“Grace and Frankie” isn’t only about women. It isn’t only about the elderly, either. But the Netflix comedy is taking its representative role for both groups very seriously, including when it comes to how the show is made.
Speaking at the ATX TV Festival Sunday morning, co-creator Marta Kauffman, executive producer Robbie Rowe Tollin, editor Sarah Lucky, producer Hannah K.S. Canter, casting director Tracy Lillenfield, and stars June Diane Raphael and Brooklyn Decker discussed how the series is walking the walk when it comes to offering opportunities to women, the elderly, and elderly women.
“We’ve cast a lot of people older than Grace and Frankie, significantly older,” said Lillenfield, who was called up from the audience and (kindly) forced onto the panel by Kauffman. “These are people that don’t often get a chance to audition — let alone get a job — and they have stories to tell.”
Said Canter: “We had to put in a stair chair [in our office] so elderly people could come read for us.” At this, the crowd groaned, but Asher pushed back: “No, no! It’s good!”
Kauffman said they hired a 70-year-old assistant director who was getting overworked because of the show’s busy schedule.
“We decided there was no way that we could move forward with this man [without helping],” Kauffman said. “So we worked it out where someone could step in and he could take breaks.”
Still, Kauffman was reluctant to say she’d hire any women or minorities simply for that reason: “I don’t know if I would hire someone with no experience just because she was a woman or a person of color, but if she kicked ass, then hell yeah.”
Lucky, who’s moved up the ranks in the editing room from season to season, made sure the audience knew how much she appreciated her producers.
“They gave me my first opportunity as an editor,” Lucky said. “I worked hard and proved it to them. They really are the women to work for because not all women are as supportive and loving. [Kauffman and Tollin] do empower everybody.”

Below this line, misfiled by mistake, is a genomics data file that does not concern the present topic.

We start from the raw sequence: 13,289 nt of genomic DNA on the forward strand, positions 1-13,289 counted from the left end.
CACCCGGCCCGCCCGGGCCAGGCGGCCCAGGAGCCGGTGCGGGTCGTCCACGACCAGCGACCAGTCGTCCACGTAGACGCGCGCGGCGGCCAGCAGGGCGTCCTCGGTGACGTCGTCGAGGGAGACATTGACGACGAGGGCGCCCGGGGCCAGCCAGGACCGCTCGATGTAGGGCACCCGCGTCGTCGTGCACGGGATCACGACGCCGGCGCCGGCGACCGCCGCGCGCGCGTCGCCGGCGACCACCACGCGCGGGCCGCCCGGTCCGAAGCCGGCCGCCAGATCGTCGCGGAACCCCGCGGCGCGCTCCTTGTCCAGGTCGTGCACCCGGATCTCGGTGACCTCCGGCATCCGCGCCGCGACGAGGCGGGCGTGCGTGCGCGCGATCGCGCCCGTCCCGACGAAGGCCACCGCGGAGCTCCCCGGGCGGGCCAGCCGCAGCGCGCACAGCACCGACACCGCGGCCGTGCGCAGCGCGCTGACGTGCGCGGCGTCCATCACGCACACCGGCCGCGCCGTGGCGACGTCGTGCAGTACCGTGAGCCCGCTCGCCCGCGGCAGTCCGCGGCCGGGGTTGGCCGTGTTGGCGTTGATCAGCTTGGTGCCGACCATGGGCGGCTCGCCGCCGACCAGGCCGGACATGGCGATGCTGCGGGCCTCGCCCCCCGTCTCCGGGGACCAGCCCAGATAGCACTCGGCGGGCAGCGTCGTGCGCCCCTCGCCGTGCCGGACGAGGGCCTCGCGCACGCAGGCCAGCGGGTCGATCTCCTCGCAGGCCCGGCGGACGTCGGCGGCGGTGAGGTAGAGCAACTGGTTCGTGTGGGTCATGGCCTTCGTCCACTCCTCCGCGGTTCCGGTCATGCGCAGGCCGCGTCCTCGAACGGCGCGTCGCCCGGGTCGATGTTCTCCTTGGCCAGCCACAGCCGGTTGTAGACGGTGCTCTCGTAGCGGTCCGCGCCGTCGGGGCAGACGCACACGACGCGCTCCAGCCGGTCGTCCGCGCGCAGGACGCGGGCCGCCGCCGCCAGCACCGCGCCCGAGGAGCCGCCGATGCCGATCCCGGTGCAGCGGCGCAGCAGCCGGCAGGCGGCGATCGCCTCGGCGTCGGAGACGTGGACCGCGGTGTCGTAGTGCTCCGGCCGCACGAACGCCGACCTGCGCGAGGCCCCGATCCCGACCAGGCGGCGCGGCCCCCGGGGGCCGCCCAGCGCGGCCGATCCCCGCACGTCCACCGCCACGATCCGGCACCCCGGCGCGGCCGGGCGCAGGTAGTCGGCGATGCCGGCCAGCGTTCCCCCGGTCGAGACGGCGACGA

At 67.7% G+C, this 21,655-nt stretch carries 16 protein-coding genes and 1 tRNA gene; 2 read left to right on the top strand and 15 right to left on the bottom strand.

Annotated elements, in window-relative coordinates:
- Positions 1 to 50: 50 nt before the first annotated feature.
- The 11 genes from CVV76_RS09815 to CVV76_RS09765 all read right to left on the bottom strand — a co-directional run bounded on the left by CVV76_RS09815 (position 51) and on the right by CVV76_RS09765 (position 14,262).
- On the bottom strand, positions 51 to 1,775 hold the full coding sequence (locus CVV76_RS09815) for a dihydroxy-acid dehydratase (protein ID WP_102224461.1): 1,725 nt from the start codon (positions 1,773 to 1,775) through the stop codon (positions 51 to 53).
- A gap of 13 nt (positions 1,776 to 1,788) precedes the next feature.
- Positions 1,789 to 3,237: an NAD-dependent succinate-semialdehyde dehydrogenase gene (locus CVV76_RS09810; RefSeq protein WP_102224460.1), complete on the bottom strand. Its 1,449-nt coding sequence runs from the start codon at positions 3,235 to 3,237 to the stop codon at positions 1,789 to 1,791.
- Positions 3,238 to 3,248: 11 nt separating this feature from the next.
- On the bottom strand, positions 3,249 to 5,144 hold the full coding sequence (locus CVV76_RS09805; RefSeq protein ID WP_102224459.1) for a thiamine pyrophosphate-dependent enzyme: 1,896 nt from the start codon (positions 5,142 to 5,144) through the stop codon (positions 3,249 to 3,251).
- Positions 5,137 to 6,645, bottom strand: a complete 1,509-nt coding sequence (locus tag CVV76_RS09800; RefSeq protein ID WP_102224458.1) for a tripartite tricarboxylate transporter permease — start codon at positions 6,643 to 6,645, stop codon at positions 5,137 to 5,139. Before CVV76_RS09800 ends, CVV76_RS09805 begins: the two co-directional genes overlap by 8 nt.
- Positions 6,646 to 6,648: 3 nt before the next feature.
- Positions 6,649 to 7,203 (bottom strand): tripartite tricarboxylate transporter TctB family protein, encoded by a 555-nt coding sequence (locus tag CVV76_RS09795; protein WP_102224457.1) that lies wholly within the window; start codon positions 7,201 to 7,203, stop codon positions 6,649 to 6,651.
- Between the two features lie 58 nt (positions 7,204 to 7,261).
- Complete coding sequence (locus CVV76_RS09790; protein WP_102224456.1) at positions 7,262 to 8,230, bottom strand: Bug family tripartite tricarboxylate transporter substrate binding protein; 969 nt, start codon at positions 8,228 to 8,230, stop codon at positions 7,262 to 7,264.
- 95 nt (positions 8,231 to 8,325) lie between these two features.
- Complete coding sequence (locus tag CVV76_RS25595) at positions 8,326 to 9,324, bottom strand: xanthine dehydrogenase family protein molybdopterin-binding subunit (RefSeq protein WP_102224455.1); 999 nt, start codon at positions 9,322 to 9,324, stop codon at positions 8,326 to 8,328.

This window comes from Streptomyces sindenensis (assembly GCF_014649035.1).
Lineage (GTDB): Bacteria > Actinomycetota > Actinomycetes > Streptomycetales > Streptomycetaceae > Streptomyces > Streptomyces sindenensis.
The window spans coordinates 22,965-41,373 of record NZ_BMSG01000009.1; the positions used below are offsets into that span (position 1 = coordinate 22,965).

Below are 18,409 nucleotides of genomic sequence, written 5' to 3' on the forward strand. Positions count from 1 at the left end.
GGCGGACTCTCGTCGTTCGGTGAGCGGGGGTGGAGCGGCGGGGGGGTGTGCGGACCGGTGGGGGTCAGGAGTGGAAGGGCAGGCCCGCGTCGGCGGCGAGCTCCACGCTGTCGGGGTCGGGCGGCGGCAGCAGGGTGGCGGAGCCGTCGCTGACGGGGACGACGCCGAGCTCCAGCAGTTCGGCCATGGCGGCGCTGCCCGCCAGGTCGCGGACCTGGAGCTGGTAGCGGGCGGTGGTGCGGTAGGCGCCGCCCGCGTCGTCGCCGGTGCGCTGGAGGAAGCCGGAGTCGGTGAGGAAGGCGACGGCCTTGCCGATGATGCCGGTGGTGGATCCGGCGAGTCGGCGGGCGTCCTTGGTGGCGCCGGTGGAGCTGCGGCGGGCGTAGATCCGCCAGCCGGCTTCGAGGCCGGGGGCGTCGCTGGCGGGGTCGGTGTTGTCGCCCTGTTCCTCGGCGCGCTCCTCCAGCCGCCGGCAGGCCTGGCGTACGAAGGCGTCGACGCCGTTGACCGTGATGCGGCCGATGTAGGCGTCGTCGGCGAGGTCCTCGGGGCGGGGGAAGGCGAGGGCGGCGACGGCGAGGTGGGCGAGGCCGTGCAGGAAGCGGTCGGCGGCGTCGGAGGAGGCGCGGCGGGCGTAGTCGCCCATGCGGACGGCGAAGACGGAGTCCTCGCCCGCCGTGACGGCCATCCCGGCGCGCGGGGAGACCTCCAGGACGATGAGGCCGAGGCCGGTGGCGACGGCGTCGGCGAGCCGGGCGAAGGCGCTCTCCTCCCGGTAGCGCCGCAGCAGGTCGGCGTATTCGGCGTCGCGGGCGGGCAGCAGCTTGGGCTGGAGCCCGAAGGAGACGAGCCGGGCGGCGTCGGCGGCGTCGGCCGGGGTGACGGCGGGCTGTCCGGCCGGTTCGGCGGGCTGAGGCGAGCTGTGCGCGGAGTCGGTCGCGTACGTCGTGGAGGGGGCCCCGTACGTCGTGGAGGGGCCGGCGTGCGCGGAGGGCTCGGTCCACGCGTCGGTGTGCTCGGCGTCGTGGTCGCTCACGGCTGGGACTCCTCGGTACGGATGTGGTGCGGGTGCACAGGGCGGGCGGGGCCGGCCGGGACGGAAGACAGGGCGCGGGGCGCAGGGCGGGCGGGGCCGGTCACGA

Kauffman later said how it was important to the producers that there’s diverse representation among directors.
“We try to meet new directors every year,” she said. “We try to increase our stable.”
“If our director isn’t a woman, they need to love women,” Canter said. “We don’t hire anyone at any level of the production unless they love women.”
From a content perspective, Kauffman noted how she felt storylines about vibrators, lubricant, sex, and aging were important not just to the show, but to viewers at home.
“Women appreciate the honesty of it because they never hear the truth,” she said. “No one told me when you get to a certain age, you start losing pubic hair. People need to know.”
For years, Kauffman said she heard that there was no TV audience for shows about older women, and she’s sick of it.
“I’m calling bullshit,” Kauffman said. “People will watch. […] I think for too long we’ve dismissed women of a certain age. […] This was an opportunity to say, ‘Hey, we’re alive.’ And it was an opportunity to talk about vibrators.”
As for what’s coming in Season 4: Kauffman was asked what it was like to reunite with “Friends” star Lisa Kudrow — “It was like coming home” — and what viewers should know about what’s coming next.
“This next chapter is really about, for the women, coming to terms with age,” Kauffman said. “[It’s about] coming to terms with how old they are, where there bodies are at this point, where their minds are at this point, and what that means.”
The ATX TV Festival runs June 8 – 11 in Austin, Texas. IndieWire will be on the ground throughout, so check back for more coverage.